In May 2014, Josephine County, Oregon, voters enacted an ordinance banning cultivation or production of any genetically engineered crop within the county boundaries (with a few exceptions). A group of sugar beet farmers filed suit in Oregon state court, arguing that the law conflicted with a 2013 Oregon statute. The statute, ORS 633.738, expressly prohibits local governments from enacting or enforcing a local law or measure preventing the production or use of agricultural seeds.

On May 16, 2016, Josephine County Circuit Judge Pat Wolke agreed with the plaintiffs. Judge Wolke found that “the conflict could not be more clear.” The county’s ordinance and the state law were incompatible: “State law says that the localities may not legislate in this area; and the voters of Josephine County have attempted to legislate in the exact same area. It is impossible to read the two enactments in harmony; so that the local ordinance must give way.”

Supporters of the ordinance have vowed to continue to pursue all of their options, suggesting that an appeal is likely. The Food Fight blog will keep you updated as the case progresses.

This is, of course, just one of many legal battles over biotech crop bans playing out across the country.

In June 2015, a District of Hawaii federal judge invalidated a similar ordinance passed by ballot initiative in the County of Maui. The Ordinance made it “unlawful for any person or entity to knowingly propagate, cultivate, raise, grow or test Genetically Engineered Organisms within the County of Maui.” Robert Ito Farm, Inc. v. Cty. of Maui, 111 F. Supp. 3d 1088, 1095 (D. Haw. 2015). The District Court held that the Ordinance conflicted with 7 U.S.C. § 7765(b) of the Plant Protection Act (PPA) because the Ordinance “inherently considers GE organisms to be ‘noxious weeds’ and/or ‘plant pests’ as defined in 7 U.S.C. § 7702(10) and (14).” Id. at 1104.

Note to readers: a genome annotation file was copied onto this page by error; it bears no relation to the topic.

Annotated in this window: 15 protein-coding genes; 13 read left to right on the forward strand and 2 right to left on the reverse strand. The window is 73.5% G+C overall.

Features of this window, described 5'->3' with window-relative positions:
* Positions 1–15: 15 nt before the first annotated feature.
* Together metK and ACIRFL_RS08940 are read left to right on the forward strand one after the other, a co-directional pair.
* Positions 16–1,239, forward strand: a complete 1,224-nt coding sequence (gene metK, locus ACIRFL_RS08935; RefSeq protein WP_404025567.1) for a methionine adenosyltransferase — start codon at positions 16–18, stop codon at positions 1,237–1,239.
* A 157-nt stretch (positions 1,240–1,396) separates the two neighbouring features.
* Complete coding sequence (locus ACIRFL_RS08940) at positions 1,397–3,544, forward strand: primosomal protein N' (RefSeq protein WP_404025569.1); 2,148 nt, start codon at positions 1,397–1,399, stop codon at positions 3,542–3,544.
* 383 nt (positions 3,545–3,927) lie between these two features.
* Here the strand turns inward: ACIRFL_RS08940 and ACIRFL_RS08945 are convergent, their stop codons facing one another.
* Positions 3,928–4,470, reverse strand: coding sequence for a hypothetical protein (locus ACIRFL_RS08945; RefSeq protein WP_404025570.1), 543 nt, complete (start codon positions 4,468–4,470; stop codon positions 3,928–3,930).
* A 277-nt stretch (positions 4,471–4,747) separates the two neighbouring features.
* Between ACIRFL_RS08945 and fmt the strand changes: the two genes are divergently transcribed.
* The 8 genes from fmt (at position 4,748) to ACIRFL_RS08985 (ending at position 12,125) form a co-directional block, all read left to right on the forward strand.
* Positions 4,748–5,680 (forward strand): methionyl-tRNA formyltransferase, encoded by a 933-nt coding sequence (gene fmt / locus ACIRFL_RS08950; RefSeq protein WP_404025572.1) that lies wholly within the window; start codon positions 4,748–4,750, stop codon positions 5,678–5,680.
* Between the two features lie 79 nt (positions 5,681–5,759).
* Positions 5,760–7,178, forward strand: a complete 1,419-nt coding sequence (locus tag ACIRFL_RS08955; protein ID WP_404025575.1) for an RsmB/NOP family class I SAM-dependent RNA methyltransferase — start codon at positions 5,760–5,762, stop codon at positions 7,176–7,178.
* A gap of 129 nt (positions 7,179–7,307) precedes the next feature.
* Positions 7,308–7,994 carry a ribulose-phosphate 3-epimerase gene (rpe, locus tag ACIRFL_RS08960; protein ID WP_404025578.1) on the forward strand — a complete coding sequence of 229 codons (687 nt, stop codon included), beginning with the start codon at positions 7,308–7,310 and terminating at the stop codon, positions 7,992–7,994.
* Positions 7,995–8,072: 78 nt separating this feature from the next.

The court reasoned that since the Ordinance regulates GE crops in order to prevent them from “contaminating” or “damaging” non-GE crops, then it is necessarily attempting to regulate what it considered a “plant pest” or “noxious weed.” The Ordinance, thus, improperly invades the area regulated by the PPA and accompanying regulations. The court also found that the Ordinance was preempted by Hawaii state law which has a comprehensive scheme addressing introduction, propagation, and control of potentially harmful plants.

That decision has been appealed to the Ninth Circuit and is scheduled for oral argument on June 15, 2016.